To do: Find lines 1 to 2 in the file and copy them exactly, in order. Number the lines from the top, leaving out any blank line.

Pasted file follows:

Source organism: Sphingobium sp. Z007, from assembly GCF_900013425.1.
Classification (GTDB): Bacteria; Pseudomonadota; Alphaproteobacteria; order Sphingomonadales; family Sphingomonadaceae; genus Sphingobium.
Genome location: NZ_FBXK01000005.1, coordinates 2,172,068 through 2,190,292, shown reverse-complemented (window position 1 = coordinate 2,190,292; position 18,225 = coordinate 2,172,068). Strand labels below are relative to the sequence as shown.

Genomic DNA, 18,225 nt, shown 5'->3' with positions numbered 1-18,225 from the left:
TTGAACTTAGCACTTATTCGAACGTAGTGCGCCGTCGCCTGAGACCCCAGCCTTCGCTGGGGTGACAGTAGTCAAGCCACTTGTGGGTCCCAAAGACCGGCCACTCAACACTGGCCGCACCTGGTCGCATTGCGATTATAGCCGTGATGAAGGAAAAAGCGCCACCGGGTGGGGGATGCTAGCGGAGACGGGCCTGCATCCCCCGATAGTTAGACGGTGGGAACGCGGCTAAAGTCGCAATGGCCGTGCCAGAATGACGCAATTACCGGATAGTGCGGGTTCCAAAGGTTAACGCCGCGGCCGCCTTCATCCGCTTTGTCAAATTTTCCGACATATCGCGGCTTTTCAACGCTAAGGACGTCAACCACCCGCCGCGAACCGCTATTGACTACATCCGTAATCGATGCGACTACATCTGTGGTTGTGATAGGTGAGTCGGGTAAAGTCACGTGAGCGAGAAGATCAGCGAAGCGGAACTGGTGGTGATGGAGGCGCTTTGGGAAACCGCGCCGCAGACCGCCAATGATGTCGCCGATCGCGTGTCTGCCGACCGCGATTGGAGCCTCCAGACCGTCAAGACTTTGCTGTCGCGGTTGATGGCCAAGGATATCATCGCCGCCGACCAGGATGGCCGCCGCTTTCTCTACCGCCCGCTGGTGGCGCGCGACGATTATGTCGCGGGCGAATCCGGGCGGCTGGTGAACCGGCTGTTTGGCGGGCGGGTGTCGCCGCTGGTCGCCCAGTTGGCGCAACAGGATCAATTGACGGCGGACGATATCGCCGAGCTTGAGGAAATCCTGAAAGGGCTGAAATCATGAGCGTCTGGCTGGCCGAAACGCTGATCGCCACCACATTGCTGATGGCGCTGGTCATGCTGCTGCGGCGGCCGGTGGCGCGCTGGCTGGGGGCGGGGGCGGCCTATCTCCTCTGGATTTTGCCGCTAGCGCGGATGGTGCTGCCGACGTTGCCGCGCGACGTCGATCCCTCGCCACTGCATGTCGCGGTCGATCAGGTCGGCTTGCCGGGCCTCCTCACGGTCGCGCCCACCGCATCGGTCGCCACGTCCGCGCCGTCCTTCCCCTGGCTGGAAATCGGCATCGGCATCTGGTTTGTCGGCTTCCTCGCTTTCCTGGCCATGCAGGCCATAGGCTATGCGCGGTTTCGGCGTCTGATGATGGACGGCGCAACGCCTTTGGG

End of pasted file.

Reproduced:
Source organism: Sphingobium sp. Z007, from assembly GCF_900013425.1.
Classification (GTDB): Bacteria; Pseudomonadota; Alphaproteobacteria; order Sphingomonadales; family Sphingomonadaceae; genus Sphingobium.